I designed and built this lovely standing desk a few months ago — these are the build photos.
My materials of choice were galvanized pipe, SpeedRail and Kee Klamp connectors, four heavy-duty locking casters, and a maple butcher block top.
I use it for my computer workstation in my workshop — it’s nice to be able to roll it around when needed. It would also make for a very nice workbench or kitchen prep table.
The top is 48″ x 30″ x 1-3/4″ thick. The legs are 34-1/2″ tall, so including casters and butcher block top, it stands at 38″ high.
Here’s a quick DIY for making handbalancing canes. My daughter and I built these in an afternoon. They’re great for working on handstands, press-ups, L-sits, dips, and handbalancing tricks. We use them during aerial straps classes at Cirque School LA, so I thought it would be fun to make a set at home.
-One 2’x’2′ piece of 3/4″ plywood (we started with pine, but that was too soft) cut down to three sections
-Two 4″ lengths of 2×4 for hand blocks (I used some scrap framing pulled from our 1939 house during a renovation)
-Four 3/4″ floor flanges
-Two 18″ sections of threaded 3/4″ black pipe (you can choose 12″ for a shorter stand, and can always swap them out later)
-Twelve #10 1-1/2″ screws
-Sixteen #10 3/4″ screws
I decided I needed a Circuit Playground and Circuit Playground Express render farm. Here’s the stand I made on the CNC machine.
I designed it in Fusion 360 and then milled it with the Othermill Pro. First, I ran a pocket clearing pass.
Next, I ran a pencil pass to clear out the scooped out slots for the curvature of the boards.
These rough passes left behind a bit of material, as you can see here.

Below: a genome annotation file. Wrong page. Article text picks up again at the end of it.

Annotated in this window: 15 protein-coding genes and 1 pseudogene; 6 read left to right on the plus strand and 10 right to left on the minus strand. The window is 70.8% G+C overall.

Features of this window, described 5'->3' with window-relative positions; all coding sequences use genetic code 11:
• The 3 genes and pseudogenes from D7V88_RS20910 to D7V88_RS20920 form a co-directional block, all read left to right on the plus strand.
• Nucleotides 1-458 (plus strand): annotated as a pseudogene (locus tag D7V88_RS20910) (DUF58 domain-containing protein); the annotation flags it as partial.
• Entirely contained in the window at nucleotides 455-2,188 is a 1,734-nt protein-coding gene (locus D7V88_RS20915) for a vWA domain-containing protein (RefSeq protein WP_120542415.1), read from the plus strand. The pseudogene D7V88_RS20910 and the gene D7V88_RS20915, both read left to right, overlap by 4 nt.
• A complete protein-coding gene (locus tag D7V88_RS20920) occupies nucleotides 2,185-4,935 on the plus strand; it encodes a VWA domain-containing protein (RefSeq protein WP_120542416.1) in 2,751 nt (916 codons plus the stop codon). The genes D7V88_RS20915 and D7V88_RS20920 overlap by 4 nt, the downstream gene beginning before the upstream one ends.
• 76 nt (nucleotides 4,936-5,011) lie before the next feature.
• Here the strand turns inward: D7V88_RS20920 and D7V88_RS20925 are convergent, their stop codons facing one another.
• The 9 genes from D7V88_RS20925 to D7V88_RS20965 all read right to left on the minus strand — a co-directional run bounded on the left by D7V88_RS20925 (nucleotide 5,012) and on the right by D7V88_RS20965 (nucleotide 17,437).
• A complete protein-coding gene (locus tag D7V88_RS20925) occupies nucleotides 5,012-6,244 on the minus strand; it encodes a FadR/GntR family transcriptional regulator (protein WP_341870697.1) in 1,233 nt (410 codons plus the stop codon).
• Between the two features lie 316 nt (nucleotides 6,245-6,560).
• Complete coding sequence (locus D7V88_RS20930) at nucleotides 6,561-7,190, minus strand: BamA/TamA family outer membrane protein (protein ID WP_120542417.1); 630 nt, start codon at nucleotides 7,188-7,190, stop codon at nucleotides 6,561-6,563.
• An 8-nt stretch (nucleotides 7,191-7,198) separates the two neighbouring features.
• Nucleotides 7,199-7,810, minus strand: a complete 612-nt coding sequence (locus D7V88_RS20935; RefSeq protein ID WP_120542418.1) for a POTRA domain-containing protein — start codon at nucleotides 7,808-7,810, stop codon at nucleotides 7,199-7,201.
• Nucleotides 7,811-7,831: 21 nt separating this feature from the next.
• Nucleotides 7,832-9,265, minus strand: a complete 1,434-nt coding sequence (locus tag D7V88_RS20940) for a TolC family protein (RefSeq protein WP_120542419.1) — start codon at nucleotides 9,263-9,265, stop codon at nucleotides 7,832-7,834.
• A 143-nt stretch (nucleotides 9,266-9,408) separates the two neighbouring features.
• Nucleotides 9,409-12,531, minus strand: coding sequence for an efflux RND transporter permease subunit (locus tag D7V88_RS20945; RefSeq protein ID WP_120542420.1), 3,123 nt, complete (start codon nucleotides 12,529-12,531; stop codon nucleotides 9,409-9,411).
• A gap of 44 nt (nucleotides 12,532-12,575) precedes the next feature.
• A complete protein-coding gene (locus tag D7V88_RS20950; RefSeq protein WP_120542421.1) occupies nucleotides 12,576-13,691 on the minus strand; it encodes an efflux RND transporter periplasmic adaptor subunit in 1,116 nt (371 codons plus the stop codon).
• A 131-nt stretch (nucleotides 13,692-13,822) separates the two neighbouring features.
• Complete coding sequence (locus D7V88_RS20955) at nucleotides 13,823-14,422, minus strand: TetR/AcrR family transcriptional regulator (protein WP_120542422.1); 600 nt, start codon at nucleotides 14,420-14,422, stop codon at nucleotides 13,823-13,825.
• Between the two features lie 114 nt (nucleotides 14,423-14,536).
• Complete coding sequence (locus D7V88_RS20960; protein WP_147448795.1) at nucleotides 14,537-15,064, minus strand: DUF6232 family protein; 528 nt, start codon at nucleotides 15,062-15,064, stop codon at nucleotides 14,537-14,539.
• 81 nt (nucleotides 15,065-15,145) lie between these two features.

The final cleanup was a parallel pass with a fairly tight stepover, I ran it at 90 degrees from the stock, so it followed the grooves and had longer runs.
Here it is with a Circuit Playground Express nestled in it lovingly.
Here you’ll see some purple prototype boards, and the new red Circuit Playground Classic Digi-Key will be selling as part of the “buy one , give one” donation program for Girls Who Code
Here’s the full set, ready for various tutorials I’m working on with MakeCode, Arduino, and Circuit Python!
Hit a semi-disappointing sale this morning. Not too much of interest, or as pickers say, nothing had any age on it.
The two finds I did get: a great little Griswold no. 3 cast iron pan for $5. Nicely seasoned, probably perfect for a grilled cheese sandwich I’ll be making for lunch…
The other thing I picked up is this kooky Keen Kutter pocket knife. It’s a bone handled Barlow model, made from 1940-1960. Blade marked “K288 1/2”.
I call it kooky due to the tip. Looks like the previous owner snapped it off and then did a nice job cleaning it up into a concave dip. I probably paid too much at $10, but I like its apparent history.
I can tell from the other knives at the estate that the previous owner really had a problem with using knives as screwdrivers/pry bars. At least this one has a nifty attempt at saving it.
Today I’m featuring an electrician’s Leatherman, the E4 Squirt, and a Modern Times (beer brewer/coffee roaster from San Diego) Black House coffee brewed in a Bialetti moka pot my mom gave me. (I think it was from my Zia Wanda’s kitchen in Cassino, Italy.)
I really like the E4 because it’s got a good set of wire strippers/cutters on it, and the Philips screwdriver is a pretty nice one. I keep it in my jeans coin pocket.
Inspired by Dominic Morrow’s Tool of the Day posts, here’s my new feature: Coffee & Tool of the Day.
The macchiato is from Commissary Coffee in Burbank, the pico widgy pry bar is from County Comm, and is a great little tool to keep on your keychain.